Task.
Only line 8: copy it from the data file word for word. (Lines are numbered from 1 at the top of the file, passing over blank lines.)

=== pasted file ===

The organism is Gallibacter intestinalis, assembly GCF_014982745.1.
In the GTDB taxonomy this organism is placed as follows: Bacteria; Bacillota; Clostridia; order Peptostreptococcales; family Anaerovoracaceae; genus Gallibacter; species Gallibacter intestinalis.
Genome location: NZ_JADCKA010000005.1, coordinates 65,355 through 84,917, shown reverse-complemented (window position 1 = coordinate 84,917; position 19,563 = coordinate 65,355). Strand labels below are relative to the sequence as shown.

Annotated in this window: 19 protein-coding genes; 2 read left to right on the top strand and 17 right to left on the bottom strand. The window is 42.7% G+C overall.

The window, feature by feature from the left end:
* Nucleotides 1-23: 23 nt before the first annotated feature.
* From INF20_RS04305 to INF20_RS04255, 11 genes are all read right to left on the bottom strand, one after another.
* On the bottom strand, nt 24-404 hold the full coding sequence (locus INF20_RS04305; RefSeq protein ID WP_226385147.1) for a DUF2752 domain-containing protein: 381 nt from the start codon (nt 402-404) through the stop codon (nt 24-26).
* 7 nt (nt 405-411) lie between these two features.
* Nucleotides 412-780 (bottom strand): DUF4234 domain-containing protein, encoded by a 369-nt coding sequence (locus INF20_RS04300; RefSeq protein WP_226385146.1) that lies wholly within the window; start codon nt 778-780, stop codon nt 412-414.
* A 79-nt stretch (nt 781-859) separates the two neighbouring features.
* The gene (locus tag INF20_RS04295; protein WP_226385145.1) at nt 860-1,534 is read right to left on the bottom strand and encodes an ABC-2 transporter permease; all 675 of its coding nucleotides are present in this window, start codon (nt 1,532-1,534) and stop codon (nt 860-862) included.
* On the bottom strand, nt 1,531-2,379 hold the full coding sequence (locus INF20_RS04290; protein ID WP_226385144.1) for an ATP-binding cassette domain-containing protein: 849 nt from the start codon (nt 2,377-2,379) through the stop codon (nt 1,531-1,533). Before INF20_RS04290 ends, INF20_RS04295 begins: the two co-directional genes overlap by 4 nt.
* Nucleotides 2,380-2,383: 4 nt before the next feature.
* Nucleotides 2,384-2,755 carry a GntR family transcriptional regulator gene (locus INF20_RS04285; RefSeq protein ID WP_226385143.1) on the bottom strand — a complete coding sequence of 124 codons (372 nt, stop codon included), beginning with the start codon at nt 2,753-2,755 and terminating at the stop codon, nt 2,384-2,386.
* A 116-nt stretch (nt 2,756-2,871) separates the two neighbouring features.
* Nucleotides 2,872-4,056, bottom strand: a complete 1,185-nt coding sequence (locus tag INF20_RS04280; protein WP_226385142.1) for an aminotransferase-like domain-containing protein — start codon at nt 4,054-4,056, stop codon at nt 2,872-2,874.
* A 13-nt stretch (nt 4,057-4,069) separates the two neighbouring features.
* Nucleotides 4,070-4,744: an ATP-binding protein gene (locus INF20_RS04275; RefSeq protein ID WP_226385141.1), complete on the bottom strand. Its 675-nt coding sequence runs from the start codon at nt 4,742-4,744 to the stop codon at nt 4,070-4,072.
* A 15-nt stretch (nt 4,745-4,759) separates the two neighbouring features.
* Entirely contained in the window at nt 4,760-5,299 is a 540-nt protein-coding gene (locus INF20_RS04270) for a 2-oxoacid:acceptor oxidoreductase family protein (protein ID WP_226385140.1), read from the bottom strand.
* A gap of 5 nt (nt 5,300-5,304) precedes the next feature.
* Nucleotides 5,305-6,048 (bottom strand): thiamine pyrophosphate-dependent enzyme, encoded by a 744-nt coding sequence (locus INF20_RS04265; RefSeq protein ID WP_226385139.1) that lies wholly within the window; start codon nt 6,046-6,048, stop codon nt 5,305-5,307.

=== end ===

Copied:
* On the bottom strand, nt 24-404 hold the full coding sequence (locus INF20_RS04305; RefSeq protein ID WP_226385147.1) for a DUF2752 domain-containing protein: 381 nt from the start codon (nt 402-404) through the stop codon (nt 24-26).